The Department of Energy charged seven major oil companies yesterday with illegally overcharging consumers $1.7 billion for crude oil.
The overcharges, which took place over the last six years, resulted from the companies improperly reclassifying low-priced oil so that it sold for more than twice the amount permitted by government price controls, the department said.
However, Paul Bloom, the department's special counsel for compliance, stressed at a press conference yesterday that the DOE complaints are administrative and "do not allege any willful or criminal violations."
Bloom said DOE would seek refunds from the companies for the alleged overcharges, including, if possible, payments for consumers who purchased products from the companies named.
Yesterday's announcement brings DOE's enforcement actions against the nation's 34 leading refiners to a total of about $3.5 billion and potentially is the largest overcharging case the agency has brought against the oil industry.
Bloom vigorously denied a suggestion that the timing of DOE's announcement had any relation to the White House's effort to generate support for President Carter's controversial oil decontrol program.
Texaco, one of the nation's largest oil companies, led on DOE's list of overcharges with $888.3 million, while Gulf Oil was alleged to have illegally earned $577.9 million. Other companies named were Standard Oil Co. of California for $101.6 million, Atlantic Richfield for $42 million, Marathon Oil for $29 million, Standard Oil of Indiana for $24.1 million and Standard Oil of Ohio for $16 million.
Most of the oil companies strongly denied the charges, issuing statements critical of the Energy Department's enforcement effort. Standard of Indiana spokesman Mike Thompson said because of Bloom's disclosure "one is led to seriously question whether the DOE wants justice or headlines."
Marathon Oil said DOE's charges are "completely untrue" and that it would begin an appeal.
Standard Oil of California said it had met DOE's regulatory requirements but was withholding comment.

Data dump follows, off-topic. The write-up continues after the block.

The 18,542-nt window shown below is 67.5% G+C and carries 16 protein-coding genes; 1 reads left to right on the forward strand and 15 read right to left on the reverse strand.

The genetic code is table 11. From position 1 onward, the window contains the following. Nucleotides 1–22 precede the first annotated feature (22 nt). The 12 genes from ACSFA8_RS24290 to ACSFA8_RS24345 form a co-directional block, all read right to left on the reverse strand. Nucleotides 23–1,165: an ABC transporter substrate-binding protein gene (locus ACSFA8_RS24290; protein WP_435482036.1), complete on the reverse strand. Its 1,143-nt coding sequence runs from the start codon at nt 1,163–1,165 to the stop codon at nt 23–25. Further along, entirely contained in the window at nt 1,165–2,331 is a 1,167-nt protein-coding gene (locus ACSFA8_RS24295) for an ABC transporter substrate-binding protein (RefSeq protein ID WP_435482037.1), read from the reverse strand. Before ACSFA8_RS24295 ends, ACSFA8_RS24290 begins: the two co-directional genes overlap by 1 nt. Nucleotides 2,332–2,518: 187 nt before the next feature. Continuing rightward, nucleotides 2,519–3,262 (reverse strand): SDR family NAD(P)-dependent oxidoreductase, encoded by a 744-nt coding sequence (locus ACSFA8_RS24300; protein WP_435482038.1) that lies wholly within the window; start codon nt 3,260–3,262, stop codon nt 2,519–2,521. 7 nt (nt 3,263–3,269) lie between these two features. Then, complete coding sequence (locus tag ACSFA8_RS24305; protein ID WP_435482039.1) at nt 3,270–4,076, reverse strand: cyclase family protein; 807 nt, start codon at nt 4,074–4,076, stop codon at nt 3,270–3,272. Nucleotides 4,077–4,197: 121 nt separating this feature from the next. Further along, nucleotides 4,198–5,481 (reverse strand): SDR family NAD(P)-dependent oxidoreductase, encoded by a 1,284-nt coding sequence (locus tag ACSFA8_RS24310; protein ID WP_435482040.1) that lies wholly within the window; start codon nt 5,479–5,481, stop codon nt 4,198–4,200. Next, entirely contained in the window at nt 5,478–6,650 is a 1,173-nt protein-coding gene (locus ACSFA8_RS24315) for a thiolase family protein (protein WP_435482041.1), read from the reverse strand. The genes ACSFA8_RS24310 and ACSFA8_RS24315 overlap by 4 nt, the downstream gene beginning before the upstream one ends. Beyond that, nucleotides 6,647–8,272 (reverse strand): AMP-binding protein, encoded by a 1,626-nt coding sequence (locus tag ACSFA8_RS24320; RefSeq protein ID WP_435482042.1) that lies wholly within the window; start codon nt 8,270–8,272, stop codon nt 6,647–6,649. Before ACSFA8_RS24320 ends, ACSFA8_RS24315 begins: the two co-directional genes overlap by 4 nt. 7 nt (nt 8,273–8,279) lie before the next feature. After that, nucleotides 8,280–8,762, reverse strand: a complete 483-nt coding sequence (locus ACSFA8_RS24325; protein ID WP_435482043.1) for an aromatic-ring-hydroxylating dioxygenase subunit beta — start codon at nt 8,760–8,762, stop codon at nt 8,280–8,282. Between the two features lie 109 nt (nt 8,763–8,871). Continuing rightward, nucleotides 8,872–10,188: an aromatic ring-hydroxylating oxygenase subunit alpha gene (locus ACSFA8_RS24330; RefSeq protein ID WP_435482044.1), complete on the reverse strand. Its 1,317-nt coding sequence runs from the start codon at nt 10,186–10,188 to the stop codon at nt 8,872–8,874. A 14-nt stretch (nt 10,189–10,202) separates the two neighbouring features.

There was no immediate comment from Atlantic Richfield and Standard Oil of Ohio.
Texaco said DOE's allegations are "a further attempt to retroactively interpret and enforce ambiguous regulations." Gulf said it "categorically denies" DOE's charges, and will appeal the case.
The companies have 40 days to appeal within the agency.
News of DOE's overcharge complaint did not depress any of the companies' stock trading on Wall Street yersterday. Texaco and Gulf remained unchanged, while the five other companies' stocks rose in value. The Dow Jones industrial average yesterday remained unchange.
Bloom, who was named special counsel in December 1977 to head DOE's audit of the nation's 34 largest refiners, said that so far DOE's enforcement effort has netted $126 million in collections. Many of the department's cases are in litigation.
He said that the majority of the alleged violations resulted from improperly certifying oil properties producing "old oil," selling for around $5 a barrel, under higher-priced categories. Old oil is produced from wells drilled before 1973.
Bloom said the companies' other major cause for violations stems from improperly classifying wells as "stripper wells," producing oil selling at world prices under DOE rules. Stripper wells produce 10 barrels a day or less.
Asked about oil industry allegations that DOE's complex oil regulations are often vague or subject to retroactive rulings, Bloom said that DOE's record in the courts suggests the opposite. DOE has won 37 of the 45 appeals filed by oil companies in the courts.
DOE's audits of the major oil companies' transactions during and since the 1973 Arab oil embargo have been going on since December of 1977. DOE had earlier charged some of the companies with violations totalling $500 million, but, Bloom said yesterday, the companies have continued the same pricing practices so that the overcharges now total $1.7 billion. CAPTION: Picture, Reps. Toby Moffett and Barbara Mikulski (D-Md.) meet for committee's oil vote. AP